Welcome to At The End Of The Day. I’m Hannah Sung and I write this newsletter to help process the daily firehose of news.
I think about perspective on how to care for ourselves, our friends, families, communities and the common good.
Remember the holidays? Aren’t you *so mad* they’re over? All the naps and cookies evaporated and we’re left with this guy and a pandemic, still raging.
Choose your own adventure: laugh or cry?
On Wednesday, when these dingbats staged a coup, I was busy.
In Ontario, schools are closed.
My kids rattle around the house as I try to concentrate on work deadlines. How can I describe the vibe -- it’s like trying to dig out of an avalanche on your hands and knees while loud Smurfs prance around laughing, or alternately, fighting.
Today’s newsletter was going to be about working with kids at home, which, in our super-siloed world right now, is an all-encompassing experience that applies to you either 100% or 0%.
However, on Wednesday afternoon, we all watched white supremacist, gun-toting madness in the Capitol in Washington, D.C. And weirdly, the experience of watching this unfold is something we all shared. 
Even my kids.
I gave up on work that day to glue myself to live coverage. My children, delighted to sense I was in their favourite place on earth, the TV room, sauntered in and popped onto the sofa next to me.
Their glee turned to genuine fear as news images showed angry people, mostly men, armed and inciting chaos. The kids had questions. For a while, I tried to translate what was happening in terms they could understand but when I saw they were scared, I dismissed them from the room (they happily left to Smurf it up elsewhere).
In one short week of working and schooling at home, everything has unraveled.
One way I’m relieving the pressure is to be loud and clear that in our house, for me, school isn’t a priority.
Normally, I can’t think of many things I value higher than education. But these aren’t normal times. And virtual school, quite frankly, can be stressful. It’s the stress I’m trying to avoid. So my priorities around school attendance have changed.
What are your priorities?
For our government leadership, the priority should’ve been protecting vulnerable communities, because by doing that, everyone would have been better protected. But instead of enacting the necessary tough decisions we needed last year to keep community transmission low and schools open, Ontario Premier Doug Ford and Education Minister Stephen Lecce, a Tweedle Dee and Tweedle Dum pair of speaking-points clowns, continue to show us who they are. To quote ye olde Twitter fave, When people show you who they are, believe them.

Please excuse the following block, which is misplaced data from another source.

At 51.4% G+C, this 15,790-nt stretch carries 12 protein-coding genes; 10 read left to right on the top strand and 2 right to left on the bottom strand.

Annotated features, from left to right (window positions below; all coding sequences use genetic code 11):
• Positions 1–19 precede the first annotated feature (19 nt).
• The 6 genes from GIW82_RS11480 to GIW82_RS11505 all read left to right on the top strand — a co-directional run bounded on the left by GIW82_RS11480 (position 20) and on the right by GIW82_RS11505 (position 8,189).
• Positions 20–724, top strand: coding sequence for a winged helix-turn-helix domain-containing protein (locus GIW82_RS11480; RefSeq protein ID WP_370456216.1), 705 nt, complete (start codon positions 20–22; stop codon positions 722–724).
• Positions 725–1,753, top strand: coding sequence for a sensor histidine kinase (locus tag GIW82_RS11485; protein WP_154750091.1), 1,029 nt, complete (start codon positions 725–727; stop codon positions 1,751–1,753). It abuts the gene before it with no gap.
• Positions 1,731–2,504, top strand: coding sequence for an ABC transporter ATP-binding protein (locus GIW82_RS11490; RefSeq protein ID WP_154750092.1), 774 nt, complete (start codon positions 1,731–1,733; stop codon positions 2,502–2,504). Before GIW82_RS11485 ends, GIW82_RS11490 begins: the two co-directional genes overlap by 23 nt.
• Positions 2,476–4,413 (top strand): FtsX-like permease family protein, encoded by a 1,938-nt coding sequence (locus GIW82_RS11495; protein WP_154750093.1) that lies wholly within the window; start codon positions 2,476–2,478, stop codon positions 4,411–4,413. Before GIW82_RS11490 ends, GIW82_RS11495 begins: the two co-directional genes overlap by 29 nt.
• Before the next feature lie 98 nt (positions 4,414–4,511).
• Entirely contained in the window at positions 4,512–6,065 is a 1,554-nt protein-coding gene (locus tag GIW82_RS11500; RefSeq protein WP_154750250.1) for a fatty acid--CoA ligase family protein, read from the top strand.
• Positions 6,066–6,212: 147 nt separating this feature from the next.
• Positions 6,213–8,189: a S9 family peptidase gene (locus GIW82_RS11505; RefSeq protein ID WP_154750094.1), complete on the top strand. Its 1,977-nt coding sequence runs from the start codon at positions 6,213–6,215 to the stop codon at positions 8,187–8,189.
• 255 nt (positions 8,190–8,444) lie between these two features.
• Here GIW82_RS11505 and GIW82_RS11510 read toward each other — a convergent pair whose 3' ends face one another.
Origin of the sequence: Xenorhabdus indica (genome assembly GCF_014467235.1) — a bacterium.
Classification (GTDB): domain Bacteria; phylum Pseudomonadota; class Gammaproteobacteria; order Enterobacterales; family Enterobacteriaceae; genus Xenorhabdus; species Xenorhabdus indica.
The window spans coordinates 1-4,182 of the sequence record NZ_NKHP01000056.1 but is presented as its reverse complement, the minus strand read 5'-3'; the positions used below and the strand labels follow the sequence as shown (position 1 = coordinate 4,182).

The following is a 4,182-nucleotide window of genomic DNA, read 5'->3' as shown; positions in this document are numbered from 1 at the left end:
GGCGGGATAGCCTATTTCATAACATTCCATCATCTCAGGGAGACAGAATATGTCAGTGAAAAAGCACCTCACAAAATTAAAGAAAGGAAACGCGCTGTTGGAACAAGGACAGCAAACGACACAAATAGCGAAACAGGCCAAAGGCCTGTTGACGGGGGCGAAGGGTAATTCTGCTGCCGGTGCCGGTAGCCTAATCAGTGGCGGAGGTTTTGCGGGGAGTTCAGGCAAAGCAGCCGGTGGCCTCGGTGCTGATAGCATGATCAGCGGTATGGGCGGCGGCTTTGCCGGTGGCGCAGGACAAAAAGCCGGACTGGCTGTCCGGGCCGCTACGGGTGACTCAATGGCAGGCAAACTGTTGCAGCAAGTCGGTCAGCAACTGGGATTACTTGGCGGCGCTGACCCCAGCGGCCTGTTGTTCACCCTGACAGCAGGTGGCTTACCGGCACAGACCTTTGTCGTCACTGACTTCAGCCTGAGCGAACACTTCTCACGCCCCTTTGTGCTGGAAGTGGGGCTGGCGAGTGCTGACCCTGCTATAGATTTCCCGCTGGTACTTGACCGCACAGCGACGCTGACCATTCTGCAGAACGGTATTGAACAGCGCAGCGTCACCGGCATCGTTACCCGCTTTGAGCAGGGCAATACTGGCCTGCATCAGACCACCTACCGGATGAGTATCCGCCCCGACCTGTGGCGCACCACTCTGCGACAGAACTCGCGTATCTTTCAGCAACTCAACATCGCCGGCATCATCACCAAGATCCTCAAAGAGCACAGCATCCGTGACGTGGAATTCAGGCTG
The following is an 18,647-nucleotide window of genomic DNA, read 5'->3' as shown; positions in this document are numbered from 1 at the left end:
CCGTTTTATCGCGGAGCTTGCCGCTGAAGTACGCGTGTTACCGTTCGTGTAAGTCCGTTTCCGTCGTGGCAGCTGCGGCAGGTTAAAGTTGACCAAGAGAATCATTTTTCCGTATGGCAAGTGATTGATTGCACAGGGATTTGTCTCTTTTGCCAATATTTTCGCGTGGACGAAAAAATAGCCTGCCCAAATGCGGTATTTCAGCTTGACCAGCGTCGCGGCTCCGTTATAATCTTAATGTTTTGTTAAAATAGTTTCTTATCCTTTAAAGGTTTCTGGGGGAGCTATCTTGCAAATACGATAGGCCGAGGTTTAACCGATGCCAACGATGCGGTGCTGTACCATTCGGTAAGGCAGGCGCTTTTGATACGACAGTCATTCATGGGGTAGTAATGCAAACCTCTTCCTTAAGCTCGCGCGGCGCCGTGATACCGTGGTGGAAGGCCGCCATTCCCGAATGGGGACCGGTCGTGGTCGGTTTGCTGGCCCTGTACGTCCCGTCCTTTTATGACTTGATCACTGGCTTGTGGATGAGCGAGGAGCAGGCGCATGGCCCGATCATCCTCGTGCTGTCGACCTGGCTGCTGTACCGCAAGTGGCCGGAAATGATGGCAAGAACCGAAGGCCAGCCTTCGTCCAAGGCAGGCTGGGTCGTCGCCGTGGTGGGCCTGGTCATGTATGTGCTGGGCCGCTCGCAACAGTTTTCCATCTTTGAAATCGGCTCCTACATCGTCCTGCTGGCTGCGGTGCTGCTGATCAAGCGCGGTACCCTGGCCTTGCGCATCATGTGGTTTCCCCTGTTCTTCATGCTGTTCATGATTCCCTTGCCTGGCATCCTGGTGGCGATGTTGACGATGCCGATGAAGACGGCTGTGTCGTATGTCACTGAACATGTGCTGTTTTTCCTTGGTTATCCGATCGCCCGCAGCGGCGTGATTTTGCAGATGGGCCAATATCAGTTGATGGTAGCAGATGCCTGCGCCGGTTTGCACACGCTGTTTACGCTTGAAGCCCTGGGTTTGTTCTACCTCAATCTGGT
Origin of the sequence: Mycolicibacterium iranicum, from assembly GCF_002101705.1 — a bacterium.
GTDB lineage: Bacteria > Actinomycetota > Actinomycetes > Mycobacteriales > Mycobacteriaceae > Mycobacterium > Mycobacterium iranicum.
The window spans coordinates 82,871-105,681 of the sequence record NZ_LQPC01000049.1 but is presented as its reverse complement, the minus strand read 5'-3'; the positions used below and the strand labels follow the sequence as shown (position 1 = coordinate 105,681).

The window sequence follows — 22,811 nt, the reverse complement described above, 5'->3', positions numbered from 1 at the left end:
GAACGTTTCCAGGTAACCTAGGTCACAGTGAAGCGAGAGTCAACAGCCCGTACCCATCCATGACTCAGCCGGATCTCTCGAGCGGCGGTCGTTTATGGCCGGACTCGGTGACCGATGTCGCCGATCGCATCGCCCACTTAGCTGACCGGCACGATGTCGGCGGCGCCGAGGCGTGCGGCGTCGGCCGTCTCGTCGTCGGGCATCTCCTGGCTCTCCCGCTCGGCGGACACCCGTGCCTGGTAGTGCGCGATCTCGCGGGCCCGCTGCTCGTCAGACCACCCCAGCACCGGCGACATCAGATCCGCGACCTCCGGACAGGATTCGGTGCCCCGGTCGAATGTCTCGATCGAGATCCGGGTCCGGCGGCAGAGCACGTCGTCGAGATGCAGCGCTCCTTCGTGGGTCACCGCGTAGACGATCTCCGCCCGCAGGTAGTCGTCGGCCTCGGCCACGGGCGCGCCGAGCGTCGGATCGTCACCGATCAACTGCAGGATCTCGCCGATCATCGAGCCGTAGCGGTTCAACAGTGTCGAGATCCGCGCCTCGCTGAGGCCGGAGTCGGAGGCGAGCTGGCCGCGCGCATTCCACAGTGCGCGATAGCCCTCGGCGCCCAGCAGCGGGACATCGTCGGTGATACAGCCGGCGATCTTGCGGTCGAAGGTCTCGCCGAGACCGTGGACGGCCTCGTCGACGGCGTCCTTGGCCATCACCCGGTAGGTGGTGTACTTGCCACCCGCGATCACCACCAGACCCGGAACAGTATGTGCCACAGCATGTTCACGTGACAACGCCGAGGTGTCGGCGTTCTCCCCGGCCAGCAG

Doug Ford’s leadership rejects expertise. 
They sit on federal transfers meant to support people through this pandemic. 
They try to buy cheap popularity instead of making grown-up choices that would have better outcomes for us all. 
Epidemiologists have been trying to give Ford and his cabinet the answers this whole time.
But instead of looking to examples of success around the world, enacting better test, trace and isolate methods, or just rolling out the damn vaccine properly, Ford’s people think their spin will distract people from seeing how fully they have swindled people from the COVID recovery and vaccine roll-out we should have had. 
So we get it. Ford has shown us his priorities and his people have, too. St. Bart’s. Check. Got it. 
This failure of leadership has downloaded responsibility, fear and loathing onto individual people. I can’t control the province’s pandemic response, but in my house at least, we can do things on our own terms.
Virtual school involves every child being on their own device, whether they know how to work it or even read. In short, I have adult friends who have been sitting through kindergarten all year.
For others, like my family, this week has been our first throwback to at-home learning.
I’m happy to say my 9-year-old enjoyed the one day he checked in to class. Afterward, he couldn’t wait to tell me everything about the gamified aspect to it, how he can earn stars and redeem them to acquire a pet (“Should I get the polar bear or the penguin?”) for his personalized, cartoon avatar.
Fine, I thought, I will let you go to school. I’m so grateful his organized teacher is managing despite last-minute flip-flops from the ministry of education. My kid is happy to see his friends and buy his penguins.
The 6-year-old, however, remembers virtual kindergarten from last spring. It was mute-and-unmute carnage. The notion that this age group is interested in clocking four hours at a computer each and every day is ludicrous and I’m not going to make her do it.